Tarpon are my favorite fish. What’s not to love? They eat flies, they jump like crazy and are incredibly strong at any size. But unfortunately over the past decade or so they have not returned the love.
I can’t say that I have really put in the proper time, a few shots here and there with bait near home in SC and a few winter shots at unhappy fish in the Glades during a stint as Artist in Residence. It was not to be though, and I remained in a decade long tarpon slump. This year I hoped would be different. I was able to study them closely at docks in the Keys during shoots with Into The Blue and even got an eat after hours during an Everglades Saltwater Experience shoot with Blue Moon Expeditions. But again, I was unable to seal the deal. So, I scheduled a return trip and shoot in May with Captain Shafter Johnston to try to get my elusive Tarpon and hopefully some snook on fly shots I needed for an upcoming project. Unfortunately my arrival coincided with a week’s worth of torrential rains and 20 mph winds. We explored the Glades hiding from the winds in the tiniest of creeks and while we got plenty of snook and redfish shots only managed one baby tarpon which Shafter launched. The jump shots were great, but it was small and not hooked by me. So the quest continued.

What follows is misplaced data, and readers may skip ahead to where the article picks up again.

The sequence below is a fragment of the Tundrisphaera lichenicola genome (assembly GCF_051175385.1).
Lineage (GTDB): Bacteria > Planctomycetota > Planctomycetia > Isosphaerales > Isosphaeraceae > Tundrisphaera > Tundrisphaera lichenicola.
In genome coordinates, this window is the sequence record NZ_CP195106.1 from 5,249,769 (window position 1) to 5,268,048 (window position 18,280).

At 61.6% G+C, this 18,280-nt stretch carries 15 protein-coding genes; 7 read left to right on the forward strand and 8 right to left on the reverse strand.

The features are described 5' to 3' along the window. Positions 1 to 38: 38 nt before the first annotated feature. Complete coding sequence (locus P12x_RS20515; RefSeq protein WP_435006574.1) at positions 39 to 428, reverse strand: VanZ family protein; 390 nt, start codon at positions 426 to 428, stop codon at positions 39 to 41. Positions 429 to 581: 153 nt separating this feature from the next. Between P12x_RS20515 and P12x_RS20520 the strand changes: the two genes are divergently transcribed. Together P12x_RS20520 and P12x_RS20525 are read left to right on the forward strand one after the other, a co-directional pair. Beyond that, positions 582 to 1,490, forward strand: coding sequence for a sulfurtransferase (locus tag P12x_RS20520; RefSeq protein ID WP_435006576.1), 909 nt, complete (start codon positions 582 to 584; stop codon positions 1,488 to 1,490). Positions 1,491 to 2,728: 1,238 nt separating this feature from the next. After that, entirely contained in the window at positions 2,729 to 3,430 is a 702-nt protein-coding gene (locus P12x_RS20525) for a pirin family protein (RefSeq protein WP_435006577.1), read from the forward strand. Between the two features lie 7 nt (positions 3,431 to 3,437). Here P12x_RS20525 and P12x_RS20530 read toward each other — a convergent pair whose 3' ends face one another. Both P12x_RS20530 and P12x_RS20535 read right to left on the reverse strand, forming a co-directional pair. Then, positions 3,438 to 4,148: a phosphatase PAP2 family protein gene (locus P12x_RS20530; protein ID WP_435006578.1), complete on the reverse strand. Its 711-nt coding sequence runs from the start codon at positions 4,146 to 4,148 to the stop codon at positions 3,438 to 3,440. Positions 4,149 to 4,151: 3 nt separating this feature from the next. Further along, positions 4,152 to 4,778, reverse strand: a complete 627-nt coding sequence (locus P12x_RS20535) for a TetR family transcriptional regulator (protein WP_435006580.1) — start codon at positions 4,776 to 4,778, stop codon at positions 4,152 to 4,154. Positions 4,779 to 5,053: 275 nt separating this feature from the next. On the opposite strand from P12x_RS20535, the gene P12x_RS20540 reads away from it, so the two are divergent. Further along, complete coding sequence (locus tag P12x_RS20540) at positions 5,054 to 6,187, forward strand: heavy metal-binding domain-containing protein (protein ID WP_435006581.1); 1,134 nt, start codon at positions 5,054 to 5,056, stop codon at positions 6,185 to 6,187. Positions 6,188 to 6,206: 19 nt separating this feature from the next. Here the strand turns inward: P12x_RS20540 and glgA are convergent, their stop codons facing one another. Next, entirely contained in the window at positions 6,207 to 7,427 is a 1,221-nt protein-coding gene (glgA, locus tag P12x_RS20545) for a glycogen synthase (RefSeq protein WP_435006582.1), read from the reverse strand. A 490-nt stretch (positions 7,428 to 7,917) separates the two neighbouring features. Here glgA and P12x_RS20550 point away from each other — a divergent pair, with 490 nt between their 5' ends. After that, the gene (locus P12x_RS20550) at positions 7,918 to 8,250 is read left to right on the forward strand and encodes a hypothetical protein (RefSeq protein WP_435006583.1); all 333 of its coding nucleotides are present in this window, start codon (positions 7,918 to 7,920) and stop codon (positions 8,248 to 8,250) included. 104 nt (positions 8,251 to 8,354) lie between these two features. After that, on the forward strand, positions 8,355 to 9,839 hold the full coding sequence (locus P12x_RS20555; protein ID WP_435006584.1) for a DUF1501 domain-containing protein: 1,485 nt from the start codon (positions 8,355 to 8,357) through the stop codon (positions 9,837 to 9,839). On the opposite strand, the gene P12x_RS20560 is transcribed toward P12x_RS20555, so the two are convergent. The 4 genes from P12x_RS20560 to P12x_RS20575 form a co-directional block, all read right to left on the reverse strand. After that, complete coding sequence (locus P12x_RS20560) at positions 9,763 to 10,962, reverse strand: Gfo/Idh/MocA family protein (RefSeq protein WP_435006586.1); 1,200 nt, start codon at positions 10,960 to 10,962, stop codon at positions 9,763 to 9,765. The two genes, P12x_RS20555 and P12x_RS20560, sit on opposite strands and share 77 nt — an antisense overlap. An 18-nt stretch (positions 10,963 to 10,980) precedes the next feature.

Luckily I didn’t have to wait too long and I lumped a couple of days onto the end of another Into the Blue shoot and met Shafter back in Islamorada where we would be stationed for our expeditions into the Glades. After 4 days of shooting in slick calm seas with Into the Blue the wind and rain returned for my turn to fish. We stuck with it though and on our second day I put a nice Glades Tarpon in the air. It was certainly not a monster at 40-50lbs but was perfect for me. I got to see the golden flash as he inhaled the fly right under the bow, set the hook with authority and after the first two jumps handed the rod off to Shafter so I could shoot photos.
So the monkey is finally off my back, but I believe the addiction is now stronger than ever. What was once a distant memory is now locked back into my brain and with every photo I edit the need to jump another poon increases exponentially.